I wonder if the problem is not that the hon. members in opposition do not stay up to date on the issue in order to be able to inform both the farmers and their constituents properly. The allegations they are making are completely wrong.

If they think that they lack information, we can try to do something about that, and get more information to them, if that is what is needed. The information is available. However, they do not seem to transmit it because they do not have it.

Agriculture September 16th, 2003

Mr. Speaker, the Government of Canada has a strong interest in the conservation and sustainable use of biodiversity and supports the environmental objectives of the protocol on biosafety.

Canada signed this protocol in 2001 and is committed to addressing the concerns of stakeholders in the agri-food and biotechnology industries.

The agri-food sectors support the protocol's goals and have agreed to work with us in accordance with the protocol and to minimize the uncertainties related to trade.

Agriculture September 16th, 2003

Mr. Speaker, the border is open, and work needs to be done to open it fully. Now, the member needs to understand that this is the first time ever that a country has managed within 100 days to open its borders after detecting a case of BSE, and this needs to be said.

If the member is unable to explain this to his constituents, I humbly offer my services to go to his riding to help him explain—

Agriculture September 16th, 2003

Mr. Speaker, I do not understand how the hon. member can say that the border is not open. The border is in fact open and meat can now cross the border. There are still problems to resolve. The border needs to be fully reopened. The minister is currently working on this with his American counterparts.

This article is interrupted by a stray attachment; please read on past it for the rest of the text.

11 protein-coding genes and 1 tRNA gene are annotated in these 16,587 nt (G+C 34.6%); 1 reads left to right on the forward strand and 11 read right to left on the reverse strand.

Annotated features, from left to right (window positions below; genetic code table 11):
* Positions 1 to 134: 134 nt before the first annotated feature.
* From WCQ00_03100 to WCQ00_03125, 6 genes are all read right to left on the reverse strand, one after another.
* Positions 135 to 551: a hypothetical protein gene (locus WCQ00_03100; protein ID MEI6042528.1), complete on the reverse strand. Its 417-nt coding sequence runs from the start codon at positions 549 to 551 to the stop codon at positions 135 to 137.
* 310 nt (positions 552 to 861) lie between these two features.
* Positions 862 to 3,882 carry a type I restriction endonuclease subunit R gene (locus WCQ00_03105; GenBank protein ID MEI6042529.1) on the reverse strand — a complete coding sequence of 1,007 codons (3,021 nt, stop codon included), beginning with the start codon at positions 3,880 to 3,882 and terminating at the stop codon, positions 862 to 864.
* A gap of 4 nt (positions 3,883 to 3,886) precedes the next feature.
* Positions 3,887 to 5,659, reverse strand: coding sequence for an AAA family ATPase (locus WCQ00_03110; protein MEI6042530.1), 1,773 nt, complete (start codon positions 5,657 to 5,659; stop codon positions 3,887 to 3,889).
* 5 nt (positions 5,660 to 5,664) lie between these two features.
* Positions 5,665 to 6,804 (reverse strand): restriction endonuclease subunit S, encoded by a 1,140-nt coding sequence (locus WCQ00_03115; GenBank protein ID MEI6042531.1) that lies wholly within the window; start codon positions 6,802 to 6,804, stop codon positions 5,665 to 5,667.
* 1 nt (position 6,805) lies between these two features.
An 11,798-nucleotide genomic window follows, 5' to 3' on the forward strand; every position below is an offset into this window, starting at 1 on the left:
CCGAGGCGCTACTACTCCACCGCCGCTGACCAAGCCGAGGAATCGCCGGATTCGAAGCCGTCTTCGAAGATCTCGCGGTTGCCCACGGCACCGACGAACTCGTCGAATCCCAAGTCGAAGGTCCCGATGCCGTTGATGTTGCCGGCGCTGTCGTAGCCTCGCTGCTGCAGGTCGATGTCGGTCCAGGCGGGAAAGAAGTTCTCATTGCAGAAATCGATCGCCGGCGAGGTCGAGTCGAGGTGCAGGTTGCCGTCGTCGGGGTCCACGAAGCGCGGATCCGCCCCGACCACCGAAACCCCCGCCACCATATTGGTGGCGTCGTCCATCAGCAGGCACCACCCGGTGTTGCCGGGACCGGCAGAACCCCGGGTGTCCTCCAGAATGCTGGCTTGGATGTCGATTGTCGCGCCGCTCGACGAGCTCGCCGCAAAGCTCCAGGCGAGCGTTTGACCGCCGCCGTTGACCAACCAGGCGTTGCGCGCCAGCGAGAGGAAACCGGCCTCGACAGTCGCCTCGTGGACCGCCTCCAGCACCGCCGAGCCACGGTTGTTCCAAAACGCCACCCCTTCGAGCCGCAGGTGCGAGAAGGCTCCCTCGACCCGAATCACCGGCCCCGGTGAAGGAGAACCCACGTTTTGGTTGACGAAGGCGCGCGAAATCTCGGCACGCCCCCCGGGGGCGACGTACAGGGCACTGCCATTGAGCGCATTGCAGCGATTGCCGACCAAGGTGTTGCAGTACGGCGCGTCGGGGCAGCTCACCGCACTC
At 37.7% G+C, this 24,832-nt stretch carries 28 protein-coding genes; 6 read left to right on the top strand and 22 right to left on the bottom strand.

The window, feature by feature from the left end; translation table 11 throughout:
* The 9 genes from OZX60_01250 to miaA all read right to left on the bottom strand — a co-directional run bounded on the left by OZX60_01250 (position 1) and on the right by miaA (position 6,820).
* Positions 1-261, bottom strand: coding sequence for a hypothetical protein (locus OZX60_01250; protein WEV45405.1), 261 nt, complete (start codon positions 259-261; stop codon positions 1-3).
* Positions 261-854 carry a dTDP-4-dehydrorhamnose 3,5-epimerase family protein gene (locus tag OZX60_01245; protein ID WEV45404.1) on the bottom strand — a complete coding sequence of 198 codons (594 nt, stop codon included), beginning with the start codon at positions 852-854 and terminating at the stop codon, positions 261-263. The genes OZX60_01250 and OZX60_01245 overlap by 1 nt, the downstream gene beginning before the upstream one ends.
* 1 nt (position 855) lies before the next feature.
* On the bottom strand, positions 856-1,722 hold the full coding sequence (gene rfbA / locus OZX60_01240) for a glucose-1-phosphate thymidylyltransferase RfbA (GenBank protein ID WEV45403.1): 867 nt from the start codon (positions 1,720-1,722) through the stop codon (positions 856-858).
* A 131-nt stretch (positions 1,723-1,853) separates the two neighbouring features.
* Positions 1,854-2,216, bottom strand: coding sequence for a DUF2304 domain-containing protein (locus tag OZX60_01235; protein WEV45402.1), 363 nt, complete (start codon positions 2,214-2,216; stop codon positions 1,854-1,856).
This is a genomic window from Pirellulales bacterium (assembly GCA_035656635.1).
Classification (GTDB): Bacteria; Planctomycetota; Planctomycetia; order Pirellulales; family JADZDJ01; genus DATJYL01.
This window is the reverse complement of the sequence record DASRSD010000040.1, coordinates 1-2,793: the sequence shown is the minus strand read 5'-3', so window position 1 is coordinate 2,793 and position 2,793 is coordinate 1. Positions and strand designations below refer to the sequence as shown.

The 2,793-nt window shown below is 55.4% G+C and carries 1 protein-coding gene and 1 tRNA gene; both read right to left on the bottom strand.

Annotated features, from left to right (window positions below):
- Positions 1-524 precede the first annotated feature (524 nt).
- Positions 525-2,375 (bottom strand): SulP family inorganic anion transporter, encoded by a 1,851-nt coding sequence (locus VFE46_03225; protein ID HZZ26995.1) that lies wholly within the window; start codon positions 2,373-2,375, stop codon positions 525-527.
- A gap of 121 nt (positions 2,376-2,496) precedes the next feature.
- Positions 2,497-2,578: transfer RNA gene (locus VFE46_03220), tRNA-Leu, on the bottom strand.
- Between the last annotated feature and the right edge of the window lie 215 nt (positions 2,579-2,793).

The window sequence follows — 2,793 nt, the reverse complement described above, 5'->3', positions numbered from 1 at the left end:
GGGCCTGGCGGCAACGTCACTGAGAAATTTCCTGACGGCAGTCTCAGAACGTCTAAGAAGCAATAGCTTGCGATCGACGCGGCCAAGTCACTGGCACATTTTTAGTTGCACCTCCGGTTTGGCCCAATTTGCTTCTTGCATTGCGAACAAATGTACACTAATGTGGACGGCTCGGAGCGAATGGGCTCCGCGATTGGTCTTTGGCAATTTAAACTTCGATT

Agriculture September 15th, 2003

Mr. Speaker, Canada went to Cancun to agree on a framework document on agriculture that would allow us to continue to pursue our negotiation objectives, in other words, the elimination of export subsidies, maximum reduction of internal support that distorts trade, and true improvements to market access for all agri-food products, which is very important to us.

Agriculture September 15th, 2003

Mr. Speaker, that is totally untrue. The new strategic plan will provide farmers with tools to receive all the support necessary. As the provinces sign the framework agreement and we sign bilateral agreements, farmers will be able to benefit from them.

Agriculture September 15th, 2003

Mr. Speaker, I would like to reiterate what the Minister of Agriculture and Agri-Food achieved by working hard with his colleagues.

This is the first time we have managed to reopen a border to trade. Several millions of dollars have been invested in trying to rebuild the industry.

Consultations will continue to try to find ways in which to assist the farmers even more. I do not think that consultations are useless at this time.